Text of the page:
Walk into our office at the moment and you'll see everyone playing one of two games, and other people standing behind watching. One is (still) Championship Manager 2 - and this is the other.
When it comes down to it, you could be a techno-snob and ignore this and wait for Quake to appear - or you could buy this and have a good time in the interim. It's easy for reviewers to suggest multiple purchases in situations like this, forgetting that everyone else has to pay for their games. But in this case.
I honestly think Duke is more than value for money. It's more inventive, and more entertaining, than Doom. I know they've had long enough to get it right (but so have many others, who've tried and failed), and I know that with Quake about to hit us. things have moved on in the meantime. Someone in the office said that this looks like a cartoon, and Quake looks real. This is also true, but that doesn't mean that this isn't a great game in its own right. We like it a lot. If Apogee don't make much money on it, they'll only have themselves to blame. They've timed its release really badly: it should have been out six months ago. But it's still good.
The level editor that comes with Duke is the very one that the designers use themselves, and allows you to edit everything that's in the game apart from the code that runs the game engine itself. It comes complete with a warning that if you cock up your copy of Duke using it, you're on your own, and that they won't offer any help with its use. Scary. Like Doom, you can sit down and design yourself an evil arena in plan view, but you can also go into the area you've just designed and work on it in 3D from within the level itself, making it much easier to realise that the level you've just made based on the exploration of a giant Pamela Anderson has genitals of the wrong sex and breasts that are too realistic.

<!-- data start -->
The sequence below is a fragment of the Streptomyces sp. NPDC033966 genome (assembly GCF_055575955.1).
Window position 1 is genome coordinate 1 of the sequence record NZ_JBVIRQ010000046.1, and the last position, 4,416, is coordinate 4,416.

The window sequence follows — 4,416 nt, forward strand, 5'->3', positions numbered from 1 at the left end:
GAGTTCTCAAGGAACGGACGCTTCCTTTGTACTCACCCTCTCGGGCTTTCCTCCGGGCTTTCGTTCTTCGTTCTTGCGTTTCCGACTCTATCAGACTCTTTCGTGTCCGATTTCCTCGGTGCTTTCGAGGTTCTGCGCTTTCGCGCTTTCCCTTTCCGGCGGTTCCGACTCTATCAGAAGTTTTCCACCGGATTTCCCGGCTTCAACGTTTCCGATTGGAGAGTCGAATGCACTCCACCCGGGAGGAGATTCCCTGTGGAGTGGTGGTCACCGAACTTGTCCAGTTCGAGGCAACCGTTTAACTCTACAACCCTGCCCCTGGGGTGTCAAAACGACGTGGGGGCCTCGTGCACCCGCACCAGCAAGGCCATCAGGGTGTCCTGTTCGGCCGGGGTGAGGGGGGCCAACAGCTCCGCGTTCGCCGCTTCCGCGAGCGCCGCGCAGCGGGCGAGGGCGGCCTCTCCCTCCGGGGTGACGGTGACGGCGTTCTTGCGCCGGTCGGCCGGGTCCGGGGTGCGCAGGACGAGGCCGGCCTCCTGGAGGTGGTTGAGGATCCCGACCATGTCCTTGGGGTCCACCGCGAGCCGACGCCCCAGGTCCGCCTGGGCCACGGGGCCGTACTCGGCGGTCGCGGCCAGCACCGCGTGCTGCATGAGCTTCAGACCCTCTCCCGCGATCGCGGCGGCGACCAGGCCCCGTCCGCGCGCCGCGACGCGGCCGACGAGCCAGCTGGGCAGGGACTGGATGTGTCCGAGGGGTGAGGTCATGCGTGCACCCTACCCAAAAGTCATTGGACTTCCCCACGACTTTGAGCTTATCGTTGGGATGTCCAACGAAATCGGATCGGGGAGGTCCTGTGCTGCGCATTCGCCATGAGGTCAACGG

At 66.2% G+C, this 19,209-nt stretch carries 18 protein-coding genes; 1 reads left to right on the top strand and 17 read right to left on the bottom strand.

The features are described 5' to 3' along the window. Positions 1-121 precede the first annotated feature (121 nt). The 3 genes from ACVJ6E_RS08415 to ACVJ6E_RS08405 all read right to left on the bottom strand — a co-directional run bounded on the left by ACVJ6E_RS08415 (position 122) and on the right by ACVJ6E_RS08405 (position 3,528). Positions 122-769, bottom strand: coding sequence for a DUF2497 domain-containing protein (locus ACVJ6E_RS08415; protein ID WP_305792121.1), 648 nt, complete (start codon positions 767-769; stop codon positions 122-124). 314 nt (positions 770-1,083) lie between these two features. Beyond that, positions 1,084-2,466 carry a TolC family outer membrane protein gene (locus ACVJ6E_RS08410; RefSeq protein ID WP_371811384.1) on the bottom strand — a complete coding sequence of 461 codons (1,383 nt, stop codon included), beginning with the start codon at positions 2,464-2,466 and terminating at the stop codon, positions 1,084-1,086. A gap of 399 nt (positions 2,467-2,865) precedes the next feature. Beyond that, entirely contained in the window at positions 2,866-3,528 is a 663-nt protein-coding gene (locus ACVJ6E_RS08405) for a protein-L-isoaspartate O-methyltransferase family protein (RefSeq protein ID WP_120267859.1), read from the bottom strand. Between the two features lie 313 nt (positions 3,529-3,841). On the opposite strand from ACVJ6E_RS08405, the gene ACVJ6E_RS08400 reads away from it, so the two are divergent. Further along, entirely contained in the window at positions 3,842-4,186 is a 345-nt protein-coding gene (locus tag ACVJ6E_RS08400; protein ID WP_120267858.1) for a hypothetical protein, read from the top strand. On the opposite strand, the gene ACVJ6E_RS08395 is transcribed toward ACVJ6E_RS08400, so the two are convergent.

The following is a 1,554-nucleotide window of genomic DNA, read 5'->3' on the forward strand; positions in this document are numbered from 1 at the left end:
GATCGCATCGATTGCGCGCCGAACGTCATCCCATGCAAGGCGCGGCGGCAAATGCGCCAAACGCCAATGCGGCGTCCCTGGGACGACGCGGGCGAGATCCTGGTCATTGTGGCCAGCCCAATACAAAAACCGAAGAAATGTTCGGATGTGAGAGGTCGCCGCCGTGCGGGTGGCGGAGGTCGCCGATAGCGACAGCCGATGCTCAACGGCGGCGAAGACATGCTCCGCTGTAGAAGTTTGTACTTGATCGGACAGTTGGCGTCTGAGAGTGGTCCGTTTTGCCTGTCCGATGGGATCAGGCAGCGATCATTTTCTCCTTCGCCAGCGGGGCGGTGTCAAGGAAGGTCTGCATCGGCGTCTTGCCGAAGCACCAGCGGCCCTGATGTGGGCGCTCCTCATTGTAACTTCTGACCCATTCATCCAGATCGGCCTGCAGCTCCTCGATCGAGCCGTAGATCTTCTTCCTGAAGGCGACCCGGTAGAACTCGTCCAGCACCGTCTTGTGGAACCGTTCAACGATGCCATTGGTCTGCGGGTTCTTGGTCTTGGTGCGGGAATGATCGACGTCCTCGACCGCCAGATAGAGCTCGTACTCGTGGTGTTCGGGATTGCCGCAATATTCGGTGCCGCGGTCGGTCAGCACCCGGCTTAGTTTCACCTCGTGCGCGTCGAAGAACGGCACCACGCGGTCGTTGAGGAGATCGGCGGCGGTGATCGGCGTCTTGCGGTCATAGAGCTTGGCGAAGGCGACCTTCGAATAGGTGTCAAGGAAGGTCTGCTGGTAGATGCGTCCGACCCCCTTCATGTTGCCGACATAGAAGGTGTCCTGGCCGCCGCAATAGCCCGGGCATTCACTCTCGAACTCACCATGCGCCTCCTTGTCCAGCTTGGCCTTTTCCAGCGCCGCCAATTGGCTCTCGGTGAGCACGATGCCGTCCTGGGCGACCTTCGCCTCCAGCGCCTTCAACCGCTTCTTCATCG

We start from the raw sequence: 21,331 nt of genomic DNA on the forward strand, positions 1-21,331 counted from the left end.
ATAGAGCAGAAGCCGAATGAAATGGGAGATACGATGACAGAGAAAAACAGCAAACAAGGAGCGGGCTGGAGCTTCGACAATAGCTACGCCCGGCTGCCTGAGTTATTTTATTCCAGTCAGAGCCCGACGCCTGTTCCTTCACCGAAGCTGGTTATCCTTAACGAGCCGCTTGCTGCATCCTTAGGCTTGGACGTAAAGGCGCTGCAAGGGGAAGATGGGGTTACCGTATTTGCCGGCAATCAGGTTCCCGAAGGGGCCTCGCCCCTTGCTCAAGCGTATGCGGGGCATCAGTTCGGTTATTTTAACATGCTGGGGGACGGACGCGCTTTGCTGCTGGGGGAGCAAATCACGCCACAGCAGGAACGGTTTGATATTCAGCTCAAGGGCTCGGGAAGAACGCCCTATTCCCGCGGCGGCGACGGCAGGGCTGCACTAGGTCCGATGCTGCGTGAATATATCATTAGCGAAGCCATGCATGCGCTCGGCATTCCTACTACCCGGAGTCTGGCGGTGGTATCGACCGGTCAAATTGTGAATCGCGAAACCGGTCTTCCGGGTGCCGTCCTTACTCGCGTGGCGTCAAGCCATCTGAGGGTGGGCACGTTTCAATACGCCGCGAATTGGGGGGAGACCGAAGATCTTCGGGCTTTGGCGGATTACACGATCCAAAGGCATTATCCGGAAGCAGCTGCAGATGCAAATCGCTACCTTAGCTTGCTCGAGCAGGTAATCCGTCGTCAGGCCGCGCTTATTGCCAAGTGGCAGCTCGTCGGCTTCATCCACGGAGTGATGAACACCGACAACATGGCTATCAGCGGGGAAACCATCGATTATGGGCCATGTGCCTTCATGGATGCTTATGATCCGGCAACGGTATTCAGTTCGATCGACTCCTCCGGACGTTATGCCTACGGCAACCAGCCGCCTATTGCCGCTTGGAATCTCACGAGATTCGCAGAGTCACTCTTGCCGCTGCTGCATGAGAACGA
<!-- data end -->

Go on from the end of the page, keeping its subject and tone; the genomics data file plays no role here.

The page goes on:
Download Duke Nukem 3D
- PC compatible
- Operating systems: Windows 10/Windows 8/Windows 7/2000/Vista/WinXP
- Game modes: Single game mode
- Up, Down, Left, Right - Arrow keys
- Start - Enter (Pause, Menu select, Skip intro, Inventory)
- "A" Gamepad button - Ctrl (usually Jump or Change weapon)
- "B" button - Space (Jump, Fire, Menu select)
- "C" button - Left Shift (Item select)
Use the F12 key to toggle mouse capture / release when using the mouse as a controller.
- PC compatible
- Operating systems: Windows 10/Windows 8/Windows 7/2000/Vista/WinXP
- PC compatible
- Operating systems: Windows 10/Windows 8/Windows 7/2000/Vista/WinXP
Had enough of 3D, first-person perspective, annihilate 'em ups? Thought not. The latest Doom-abee, Duke Nukem, tries to give you everything that the original Doom gave you and more. Look at the buildings, for example. They're proper buildings, with multiple floors, overhanging bridges, video monitors that you can switch on and use to check out your surroundings... They have walls that can be blown out completely (if the designers have designated them as such), allowing convenient access to outdoor bits, and whole suspended walkways can be brought crashing to the ground. They have ventilation shafts that you can get inside and crawl about in, emerging somewhere else. Anything and everything can be shot or blown up: windows, lights - even the lavatories, which raises the interesting possibility of catching someone in the bog and really blowing the shit out of them. The ex-toilets even spew water afterwards.